Totalitarianism is Non-secular


Communism

‘Communist absolutists did not so much negate religion, in societies that they well understood were saturated with faith and superstition, as seek to replace it. The solemn elevation of infallible leaders who were a source of endless bounty and blessing; the permanent search for heretics and schismatics; the mummification of dead leaders as icons and relics; the lurid show trails that elicited incredible confessions by means of torture […]. […]

In a very few cases, such as Albania, Communism tried to extirpate religion completely and to proclaim an entirely atheist state. This only led to even more extreme cults of mediocre human beings, […]. […]

In the early months of this century, I made a visit to North Korea. Here, contained within a hermetic quadrilateral of territory enclosed either by sea or by near-impenetrable frontiers, is a land entirely given over to adulation. Every waking moment of the citizen – the subject – is consecrated to praise the Supreme Being and his Father. Every schoolroom resounds with it, every film and opera and play is devoted to it, every radio and television transmission is given up to it. So are all books and magazines and newspaper articles, all sporting events and workplaces. I used to wonder what it would be like to have to sing everlasting praises, and now I know.’

Hitchens. C. 2007. God Is Not Great London, Great Britain: Atlantic Books (2008) p. 246-248

‘The truth is North Korea is organized exactly like a faith based cult, centered on the worship of Kim Jong-il. The North Koreans apparently believe that the shipments of food aid that they receive from us, to keep them from starving to death, are actually devotional offerings to Kim Jong-il. Is too little faith really the problem with North Korea? Is too much skeptical inquiry, what is wrong here? Auschwitz, the gulag, and the killing fields are not the product of atheism; they are the product of other dogmas run amok; nationalism, political dogma.’

Harris, S. Believing the Unbelievable: The Clash of Faith and Reason in the Modern World.” Aspen Ideas Festival, the Aspen Institute, Aspen, CO, July 4th, 2007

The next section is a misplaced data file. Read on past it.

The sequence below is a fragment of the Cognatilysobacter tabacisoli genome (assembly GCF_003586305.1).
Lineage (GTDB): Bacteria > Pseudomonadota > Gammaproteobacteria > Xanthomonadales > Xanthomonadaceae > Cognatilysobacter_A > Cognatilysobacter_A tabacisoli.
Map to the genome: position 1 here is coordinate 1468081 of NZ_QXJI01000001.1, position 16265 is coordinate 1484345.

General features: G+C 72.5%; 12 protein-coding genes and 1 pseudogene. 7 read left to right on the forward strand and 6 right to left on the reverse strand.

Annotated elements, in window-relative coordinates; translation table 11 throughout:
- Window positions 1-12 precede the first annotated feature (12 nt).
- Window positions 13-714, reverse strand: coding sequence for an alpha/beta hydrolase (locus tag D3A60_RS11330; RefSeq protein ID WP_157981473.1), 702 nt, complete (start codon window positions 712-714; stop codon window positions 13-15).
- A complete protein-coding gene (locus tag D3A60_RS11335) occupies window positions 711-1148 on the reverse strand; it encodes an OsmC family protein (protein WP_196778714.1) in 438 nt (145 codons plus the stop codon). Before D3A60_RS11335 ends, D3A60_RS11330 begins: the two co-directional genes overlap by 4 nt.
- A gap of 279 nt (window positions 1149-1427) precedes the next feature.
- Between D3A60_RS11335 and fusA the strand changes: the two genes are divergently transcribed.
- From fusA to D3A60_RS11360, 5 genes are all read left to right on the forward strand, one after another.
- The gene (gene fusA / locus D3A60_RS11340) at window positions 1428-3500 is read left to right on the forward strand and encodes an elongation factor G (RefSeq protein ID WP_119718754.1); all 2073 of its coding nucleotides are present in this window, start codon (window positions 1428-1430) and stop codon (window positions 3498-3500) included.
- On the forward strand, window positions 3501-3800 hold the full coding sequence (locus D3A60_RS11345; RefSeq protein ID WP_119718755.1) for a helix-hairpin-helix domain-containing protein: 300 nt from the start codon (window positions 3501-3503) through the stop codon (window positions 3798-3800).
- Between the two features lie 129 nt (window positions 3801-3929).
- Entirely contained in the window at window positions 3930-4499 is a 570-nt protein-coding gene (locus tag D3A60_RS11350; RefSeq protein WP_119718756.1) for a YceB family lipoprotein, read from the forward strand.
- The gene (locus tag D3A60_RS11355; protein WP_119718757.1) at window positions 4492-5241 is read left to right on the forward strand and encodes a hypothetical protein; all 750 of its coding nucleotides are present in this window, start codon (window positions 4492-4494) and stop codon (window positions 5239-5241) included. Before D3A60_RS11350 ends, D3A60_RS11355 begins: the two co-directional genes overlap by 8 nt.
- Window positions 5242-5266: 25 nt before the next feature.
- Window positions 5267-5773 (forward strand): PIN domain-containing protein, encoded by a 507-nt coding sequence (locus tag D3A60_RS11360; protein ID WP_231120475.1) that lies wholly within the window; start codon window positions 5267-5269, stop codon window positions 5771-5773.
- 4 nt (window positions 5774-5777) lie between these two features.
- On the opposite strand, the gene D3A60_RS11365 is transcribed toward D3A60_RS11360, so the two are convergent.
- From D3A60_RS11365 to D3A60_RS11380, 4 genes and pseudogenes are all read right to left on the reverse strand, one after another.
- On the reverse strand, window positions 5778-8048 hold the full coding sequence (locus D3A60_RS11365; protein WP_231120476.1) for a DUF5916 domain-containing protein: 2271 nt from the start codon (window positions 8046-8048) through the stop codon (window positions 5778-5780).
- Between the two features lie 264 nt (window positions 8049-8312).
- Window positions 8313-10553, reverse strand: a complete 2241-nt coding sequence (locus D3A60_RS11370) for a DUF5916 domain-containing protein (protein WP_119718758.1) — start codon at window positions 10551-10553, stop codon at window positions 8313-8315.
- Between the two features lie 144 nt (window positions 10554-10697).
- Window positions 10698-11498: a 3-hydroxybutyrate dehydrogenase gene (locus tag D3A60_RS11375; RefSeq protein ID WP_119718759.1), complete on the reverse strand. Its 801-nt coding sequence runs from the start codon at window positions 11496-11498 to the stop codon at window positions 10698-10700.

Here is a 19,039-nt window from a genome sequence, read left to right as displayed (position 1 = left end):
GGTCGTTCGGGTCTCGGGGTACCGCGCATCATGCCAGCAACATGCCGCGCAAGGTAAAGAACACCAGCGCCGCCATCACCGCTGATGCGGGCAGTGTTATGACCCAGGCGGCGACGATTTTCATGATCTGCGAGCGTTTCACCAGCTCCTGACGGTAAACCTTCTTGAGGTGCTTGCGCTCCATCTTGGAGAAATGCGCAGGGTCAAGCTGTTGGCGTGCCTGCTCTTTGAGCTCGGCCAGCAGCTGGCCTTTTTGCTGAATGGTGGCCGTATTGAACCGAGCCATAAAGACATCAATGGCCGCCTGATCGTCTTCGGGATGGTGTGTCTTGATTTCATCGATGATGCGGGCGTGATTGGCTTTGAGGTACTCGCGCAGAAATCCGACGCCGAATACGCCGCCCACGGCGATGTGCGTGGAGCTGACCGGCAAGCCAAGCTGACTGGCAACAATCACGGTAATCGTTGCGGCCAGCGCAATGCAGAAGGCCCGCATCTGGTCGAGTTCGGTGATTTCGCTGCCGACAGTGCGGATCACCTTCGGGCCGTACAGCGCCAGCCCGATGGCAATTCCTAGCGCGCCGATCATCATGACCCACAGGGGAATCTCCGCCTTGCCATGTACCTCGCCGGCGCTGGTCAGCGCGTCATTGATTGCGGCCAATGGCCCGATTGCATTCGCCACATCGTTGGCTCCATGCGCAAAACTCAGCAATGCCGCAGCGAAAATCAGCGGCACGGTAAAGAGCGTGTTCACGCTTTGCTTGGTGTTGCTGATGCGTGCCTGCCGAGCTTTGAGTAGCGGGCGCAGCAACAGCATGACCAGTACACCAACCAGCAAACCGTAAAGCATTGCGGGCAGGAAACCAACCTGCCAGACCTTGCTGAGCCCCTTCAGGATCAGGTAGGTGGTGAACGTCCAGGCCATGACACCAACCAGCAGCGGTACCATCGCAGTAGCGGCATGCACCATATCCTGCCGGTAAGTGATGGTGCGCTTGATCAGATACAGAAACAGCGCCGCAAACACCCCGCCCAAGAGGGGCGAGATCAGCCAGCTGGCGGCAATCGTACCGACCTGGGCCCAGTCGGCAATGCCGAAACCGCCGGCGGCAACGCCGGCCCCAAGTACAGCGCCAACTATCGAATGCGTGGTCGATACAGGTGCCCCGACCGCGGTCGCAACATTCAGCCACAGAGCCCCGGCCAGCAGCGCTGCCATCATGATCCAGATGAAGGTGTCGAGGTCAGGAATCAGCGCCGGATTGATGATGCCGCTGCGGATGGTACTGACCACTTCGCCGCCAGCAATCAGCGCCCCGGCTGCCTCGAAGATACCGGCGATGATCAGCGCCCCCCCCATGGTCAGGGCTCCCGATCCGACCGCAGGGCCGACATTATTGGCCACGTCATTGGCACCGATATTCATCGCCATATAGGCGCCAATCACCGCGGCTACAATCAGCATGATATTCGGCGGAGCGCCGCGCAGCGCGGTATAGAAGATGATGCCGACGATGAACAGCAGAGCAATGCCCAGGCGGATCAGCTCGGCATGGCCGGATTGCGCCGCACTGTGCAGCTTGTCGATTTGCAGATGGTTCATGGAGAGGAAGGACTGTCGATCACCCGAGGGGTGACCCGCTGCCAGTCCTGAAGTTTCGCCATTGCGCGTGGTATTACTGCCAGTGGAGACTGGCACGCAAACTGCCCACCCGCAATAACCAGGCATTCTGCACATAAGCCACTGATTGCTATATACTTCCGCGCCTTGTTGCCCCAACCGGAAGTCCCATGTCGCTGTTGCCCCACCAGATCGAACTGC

Fascism

‘Today a new faith is awakening—the Myth of the blood; the belief that to defend the blood is also to defend the divine nature of man in general. It is a belief, effulgent with the brightest knowledge, that Nordic blood represents that Mysterium which has overcome and replaced the older sacraments.’

– Rosenberg. A. 1930. The Myth of the Twentieth Century (Source: Online Public Domain)

‘Bormann declared: ‘When our youth will no longer hear about Christendom, whose teachings are far inferior to ours, Christendom shall surely disappear.’

‘Bormann further states’, says the American substitute Robert G. Storey in Nuremberg, ‘the churches cannot be suppressed by means of a compromise but only by a new doctrine as formulated in the works of Rosenberg.’ Based on previously acquired documents Storey continues: ‘Bormann suggests writing a national socialist catechism to provide a moral basis to the teachings of national socialism; which would replace those of the Christian faith. Bormann suggests to fuse some of the Ten Commandments together with the national socialist catechism and add a few new ones, for example: “Thou shalt be brave!”, “Thou shalt keep thy blood pure!”, etcetera.’

– Heydecker. J.J., Leeb. J. 1959. Opmars Naar De Galg [March to the Gallows] Amsterdam, The Netherlands: Scheltema & Holkama (1961) p. 305

Totalitarianism is non-secular

‘The problem with Fascism and communism was not that they were too critical of religion. The problem is they’re too much like religions; these are utterly dogmatic systems of thought.’

Harris, S. Believing the Unbelievable: The Clash of Faith and Reason in the Modern World.” Aspen Ideas Festival, the Aspen Institute, Aspen, CO, July 4th, 2007

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